An overview video, for instance, provides an overview of your business, telling your audience what you do, why you do it, and goes into the value of your services. A service video is like a mini-documentary to emotionally connect with your clients through your value. Case studies or testimonial videos let you show prospects how pleased others have been with your company. Video biographies share who you are, your background, and your experience. Video pages are designed to highlight a particular service or set of services, to establish authority and expertise. Video blog posts, or vlogs, are short videos designed for use on your blog and social media platforms.

Even businesses on a budget can benefit from using video marketing in their sales funnel. Video marketing is a rising trend, as 75% of B2C marketers and 92% of B2B marketers include video in their marketing strategy. By 2018, video is projected to represent 79% of all Internet traffic.

When you know your audience, you know the right way to tell your story. With the right delivery, you can see an increase in conversion rates, sales, and profits.

Images: ”Retro effect and toned image of a woman hand writing a note with a fountain pen on a notebook. Handwritten text Tell Your Story as business concept image  / Shutterstock.com

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Megan Wright

Megan Wright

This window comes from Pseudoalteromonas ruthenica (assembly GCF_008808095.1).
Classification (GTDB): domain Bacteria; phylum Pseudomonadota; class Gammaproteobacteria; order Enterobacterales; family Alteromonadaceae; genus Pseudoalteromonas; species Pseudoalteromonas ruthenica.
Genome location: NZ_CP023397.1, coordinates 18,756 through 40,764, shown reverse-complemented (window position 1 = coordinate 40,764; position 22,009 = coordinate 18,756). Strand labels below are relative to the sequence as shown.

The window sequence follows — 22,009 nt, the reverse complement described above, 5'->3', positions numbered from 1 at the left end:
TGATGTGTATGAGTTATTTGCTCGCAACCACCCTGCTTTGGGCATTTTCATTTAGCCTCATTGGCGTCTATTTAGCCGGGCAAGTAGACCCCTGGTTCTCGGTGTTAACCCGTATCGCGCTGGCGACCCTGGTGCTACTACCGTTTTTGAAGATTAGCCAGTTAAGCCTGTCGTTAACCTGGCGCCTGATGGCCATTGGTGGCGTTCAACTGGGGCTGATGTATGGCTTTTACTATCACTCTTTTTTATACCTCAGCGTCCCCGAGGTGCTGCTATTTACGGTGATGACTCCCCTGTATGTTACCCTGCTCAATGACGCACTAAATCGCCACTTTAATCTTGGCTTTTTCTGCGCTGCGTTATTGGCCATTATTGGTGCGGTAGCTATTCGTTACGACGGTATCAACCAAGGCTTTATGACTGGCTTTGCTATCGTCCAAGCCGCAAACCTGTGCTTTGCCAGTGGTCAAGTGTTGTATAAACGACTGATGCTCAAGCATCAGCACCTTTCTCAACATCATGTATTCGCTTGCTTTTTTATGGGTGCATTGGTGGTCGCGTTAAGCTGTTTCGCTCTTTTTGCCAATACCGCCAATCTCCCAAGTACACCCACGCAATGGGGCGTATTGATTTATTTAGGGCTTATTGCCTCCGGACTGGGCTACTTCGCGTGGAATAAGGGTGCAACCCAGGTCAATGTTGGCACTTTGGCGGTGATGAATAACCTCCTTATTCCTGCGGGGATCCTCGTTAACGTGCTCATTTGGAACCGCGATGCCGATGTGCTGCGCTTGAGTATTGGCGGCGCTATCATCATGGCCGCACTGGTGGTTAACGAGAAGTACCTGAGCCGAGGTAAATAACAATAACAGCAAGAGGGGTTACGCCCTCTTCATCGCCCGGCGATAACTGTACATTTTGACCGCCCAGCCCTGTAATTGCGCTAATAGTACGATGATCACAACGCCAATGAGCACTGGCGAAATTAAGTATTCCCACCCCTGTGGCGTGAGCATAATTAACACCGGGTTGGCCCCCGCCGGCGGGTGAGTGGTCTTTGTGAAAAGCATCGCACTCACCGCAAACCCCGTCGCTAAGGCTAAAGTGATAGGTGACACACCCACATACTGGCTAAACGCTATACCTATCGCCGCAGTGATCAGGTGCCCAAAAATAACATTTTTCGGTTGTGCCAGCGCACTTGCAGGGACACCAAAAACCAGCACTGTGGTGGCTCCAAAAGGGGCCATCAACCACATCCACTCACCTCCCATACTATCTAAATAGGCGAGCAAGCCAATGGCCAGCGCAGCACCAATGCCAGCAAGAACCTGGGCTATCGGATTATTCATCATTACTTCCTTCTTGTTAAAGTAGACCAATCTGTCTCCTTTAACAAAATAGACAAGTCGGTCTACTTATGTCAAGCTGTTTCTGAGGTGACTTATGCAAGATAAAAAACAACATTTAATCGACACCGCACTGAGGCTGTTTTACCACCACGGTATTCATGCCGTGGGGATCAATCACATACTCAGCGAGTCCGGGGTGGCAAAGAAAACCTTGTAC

Megan Wright is the Chief Editor for ChamberofCommerce.com. Chamber specializes in helping small businesses grow their business on the web while facilitating the connectivity between local businesses and more than 7,000 Chambers of Commerce worldwide. As a small business expert, Megan specializes in reporting the latest business news, helpful tips and reliable resources, as well as providing small business advice. She has significant experience with the topic of small business marketing, and has spent several years exploring topics like copywriting, content marketing and social media. When she’s not publishing a weekly newsletter to educate small businesses on the vast importance of building up their web presence, she likes to keep her finger on the pulse of the latest small business products, services, apps and other reviews. She also keeps tabs on the foremost events for small business owners to attend. Megan spends much of her time building partnerships and establishing new relationships on behalf of ChamberofCommerce.com. With a strong suit for managing business partnerships and developing partner relations, she often cultivates topics around the partnerships she’s established by reviewing and highlighting what makes each business unique. She prides herself on keeping up with the diverse variety of services each business specializes in to spotlight new offerings. With her extensive repertoire, Megan regularly contributes to a growing number of publications, like Business.com, Disability.gov, Vistaprint, Yext, Infusionsoft, among many others. She can be reached at megan@chamberofcommerce.com.